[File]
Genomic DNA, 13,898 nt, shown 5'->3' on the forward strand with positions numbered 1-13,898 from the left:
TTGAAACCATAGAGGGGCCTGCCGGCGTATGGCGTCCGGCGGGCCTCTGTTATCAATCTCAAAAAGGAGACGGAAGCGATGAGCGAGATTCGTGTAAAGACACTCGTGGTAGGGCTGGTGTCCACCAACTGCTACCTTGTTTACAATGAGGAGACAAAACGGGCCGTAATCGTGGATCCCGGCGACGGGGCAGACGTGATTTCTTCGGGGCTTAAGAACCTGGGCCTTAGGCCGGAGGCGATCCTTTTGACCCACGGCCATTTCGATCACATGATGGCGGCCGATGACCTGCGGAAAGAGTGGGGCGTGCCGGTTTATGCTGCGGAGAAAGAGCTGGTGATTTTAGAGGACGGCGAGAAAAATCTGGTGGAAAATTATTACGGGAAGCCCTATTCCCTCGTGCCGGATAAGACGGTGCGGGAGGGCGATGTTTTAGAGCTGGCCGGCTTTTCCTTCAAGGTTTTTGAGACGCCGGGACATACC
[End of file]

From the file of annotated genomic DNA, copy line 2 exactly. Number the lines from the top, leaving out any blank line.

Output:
TTGAAACCATAGAGGGGCCTGCCGGCGTATGGCGTCCGGCGGGCCTCTGTTATCAATCTCAAAAAGGAGACGGAAGCGATGAGCGAGATTCGTGTAAAGACACTCGTGGTAGGGCTGGTGTCCACCAACTGCTACCTTGTTTACAATGAGGAGACAAAACGGGCCGTAATCGTGGATCCCGGCGACGGGGCAGACGTGATTTCTTCGGGGCTTAAGAACCTGGGCCTTAGGCCGGAGGCGATCCTTTTGACCCACGGCCATTTCGATCACATGATGGCGGCCGATGACCTGCGGAAAGAGTGGGGCGTGCCGGTTTATGCTGCGGAGAAAGAGCTGGTGATTTTAGAGGACGGCGAGAAAAATCTGGTGGAAAATTATTACGGGAAGCCCTATTCCCTCGTGCCGGATAAGACGGTGCGGGAGGGCGATGTTTTAGAGCTGGCCGGCTTTTCCTTCAAGGTTTTTGAGACGCCGGGACATACC